Acknowledge the other writer’s work, for example by writing in your reference something like: (see also Wong, 1993). You must not ignore the other author’s work, because your readers may think that you have either taken the idea or information without referencing (this is plagiarism) or that you do not have a good idea of the literature in your field.

2. What should you do if you want to use an adapted version of someone else’s work?
You must still cite  the original work. For example, maybe you are using a diagram from an article by Wattana published in 1996, but you have altered it. Reference the adapted diagram as (adapted from Wattana 1996). You can also use other terms in order to specify the exact relationship between the source and the version you have presented e.g. based on Wattana 1996, summarized from Wattana 1996, etc.

3. What should you do if several authors have published very similar information or ideas?
You can indicate that the idea or information can be found in the work of more than one author, e.g. Though in fact many authors have described this kind of system (for example, Hynes, 1989; Wu, 19991; Lefrère, 1994) little work has been done on extending it to application to robotic systems. If you only reference one author, then your readers may assume that only one author has published this on this topic, or that you have not read the literature thoroughly and are not aware of the other work published in this area. Use your referencing to give your readers a clear idea of the situation, not a distorted one, and to demonstrate your knowledge.

4. Should you avoid referencing other people’s work?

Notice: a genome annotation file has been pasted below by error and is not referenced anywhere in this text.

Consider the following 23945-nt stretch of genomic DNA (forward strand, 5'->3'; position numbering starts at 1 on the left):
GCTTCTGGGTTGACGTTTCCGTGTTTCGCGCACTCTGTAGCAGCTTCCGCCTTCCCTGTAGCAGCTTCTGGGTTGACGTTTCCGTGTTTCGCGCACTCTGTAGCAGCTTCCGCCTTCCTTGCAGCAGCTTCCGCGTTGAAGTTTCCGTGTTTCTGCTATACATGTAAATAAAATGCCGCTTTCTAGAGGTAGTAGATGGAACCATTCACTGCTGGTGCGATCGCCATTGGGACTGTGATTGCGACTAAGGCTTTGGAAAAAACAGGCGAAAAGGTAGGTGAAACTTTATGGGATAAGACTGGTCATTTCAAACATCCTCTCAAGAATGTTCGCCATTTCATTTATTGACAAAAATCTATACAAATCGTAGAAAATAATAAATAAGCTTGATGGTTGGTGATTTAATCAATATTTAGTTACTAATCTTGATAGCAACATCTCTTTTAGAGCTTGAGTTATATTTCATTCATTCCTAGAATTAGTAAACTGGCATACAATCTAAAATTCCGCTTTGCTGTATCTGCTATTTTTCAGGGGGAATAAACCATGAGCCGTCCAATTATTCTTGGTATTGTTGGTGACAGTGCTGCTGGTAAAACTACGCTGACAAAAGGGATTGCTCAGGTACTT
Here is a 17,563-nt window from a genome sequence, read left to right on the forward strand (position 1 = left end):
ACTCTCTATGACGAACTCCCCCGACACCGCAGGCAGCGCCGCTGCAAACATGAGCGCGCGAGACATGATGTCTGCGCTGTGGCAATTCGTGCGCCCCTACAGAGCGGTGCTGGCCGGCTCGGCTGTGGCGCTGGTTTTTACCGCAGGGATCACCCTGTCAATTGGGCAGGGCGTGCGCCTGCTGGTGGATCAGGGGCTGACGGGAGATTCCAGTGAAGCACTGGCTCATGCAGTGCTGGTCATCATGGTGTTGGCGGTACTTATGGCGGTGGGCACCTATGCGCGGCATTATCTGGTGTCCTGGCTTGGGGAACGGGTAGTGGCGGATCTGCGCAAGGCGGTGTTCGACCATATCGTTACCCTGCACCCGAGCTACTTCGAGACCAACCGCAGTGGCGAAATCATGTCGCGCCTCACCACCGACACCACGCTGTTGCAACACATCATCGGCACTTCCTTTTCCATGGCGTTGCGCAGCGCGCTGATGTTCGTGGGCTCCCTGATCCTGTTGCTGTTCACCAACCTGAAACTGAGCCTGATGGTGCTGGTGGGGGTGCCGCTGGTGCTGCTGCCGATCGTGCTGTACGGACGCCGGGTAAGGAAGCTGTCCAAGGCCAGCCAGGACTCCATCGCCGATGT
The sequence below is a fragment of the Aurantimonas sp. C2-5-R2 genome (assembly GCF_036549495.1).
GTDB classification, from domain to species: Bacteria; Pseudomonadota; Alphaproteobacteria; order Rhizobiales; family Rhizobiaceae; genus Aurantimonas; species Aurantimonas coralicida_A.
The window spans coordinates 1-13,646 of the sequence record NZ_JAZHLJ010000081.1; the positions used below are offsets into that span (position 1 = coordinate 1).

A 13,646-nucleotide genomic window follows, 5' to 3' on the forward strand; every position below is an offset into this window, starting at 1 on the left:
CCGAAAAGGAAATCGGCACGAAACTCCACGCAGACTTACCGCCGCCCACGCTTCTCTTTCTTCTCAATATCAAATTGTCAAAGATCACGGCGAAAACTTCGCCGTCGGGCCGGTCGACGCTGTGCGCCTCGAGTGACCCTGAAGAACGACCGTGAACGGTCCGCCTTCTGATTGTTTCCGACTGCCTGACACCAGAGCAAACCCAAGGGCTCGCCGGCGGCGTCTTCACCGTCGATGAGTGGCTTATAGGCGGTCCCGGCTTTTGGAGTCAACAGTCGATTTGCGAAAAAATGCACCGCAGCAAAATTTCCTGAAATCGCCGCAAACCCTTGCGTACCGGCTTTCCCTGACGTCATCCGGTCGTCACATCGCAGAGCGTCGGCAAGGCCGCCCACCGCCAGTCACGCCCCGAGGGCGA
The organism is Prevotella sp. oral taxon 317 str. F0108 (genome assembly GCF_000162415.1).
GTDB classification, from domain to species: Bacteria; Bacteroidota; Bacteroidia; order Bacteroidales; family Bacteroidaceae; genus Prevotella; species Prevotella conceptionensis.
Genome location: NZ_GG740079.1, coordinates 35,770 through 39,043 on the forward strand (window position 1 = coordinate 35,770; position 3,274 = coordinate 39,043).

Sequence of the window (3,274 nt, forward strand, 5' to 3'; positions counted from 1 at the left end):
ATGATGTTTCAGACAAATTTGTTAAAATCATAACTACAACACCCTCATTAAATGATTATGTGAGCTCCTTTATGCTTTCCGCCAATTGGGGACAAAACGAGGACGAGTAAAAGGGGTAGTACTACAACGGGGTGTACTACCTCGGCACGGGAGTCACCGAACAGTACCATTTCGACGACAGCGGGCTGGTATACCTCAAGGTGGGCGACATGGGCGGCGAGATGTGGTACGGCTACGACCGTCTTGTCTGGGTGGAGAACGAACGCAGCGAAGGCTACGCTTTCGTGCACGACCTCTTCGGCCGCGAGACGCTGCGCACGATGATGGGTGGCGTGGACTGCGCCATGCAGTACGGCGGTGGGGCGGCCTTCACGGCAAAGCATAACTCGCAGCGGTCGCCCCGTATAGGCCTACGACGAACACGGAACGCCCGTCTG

Referencing other people’s work is NOT a sign of weakness in their own work. In fact, the opposite is true. If you write up your research with no references to previous work, you are indicating to your reader that you are not familiar with the research that has already been done, and are therefore undermining your own credibility and the validity of your own work. Including references is a way of demonstrating your knowledge of your field –  therefore you must refer to previous work.

5. What if I find exactly what I want to say in other people’s writing?
It depends on what it is; if someone else has done the same thesis as you, then you’re going to have to change your topic, or find something new to say about what you’re doing. 

If it is someone else’s particularly succinct expression, but fits perfectly what you have been trying to say, you can quote directly, citing the page reference as well as the author and year of publication.

Chicago style: This referencing system is used widely in science and technology, and in some fields of the humanities. The in-text reference uses the family name of the author/s plus the year the work was published:

In-text reference:
(Smith 1978) Note: no comma between name and date
OR . . . according to Smith (1978)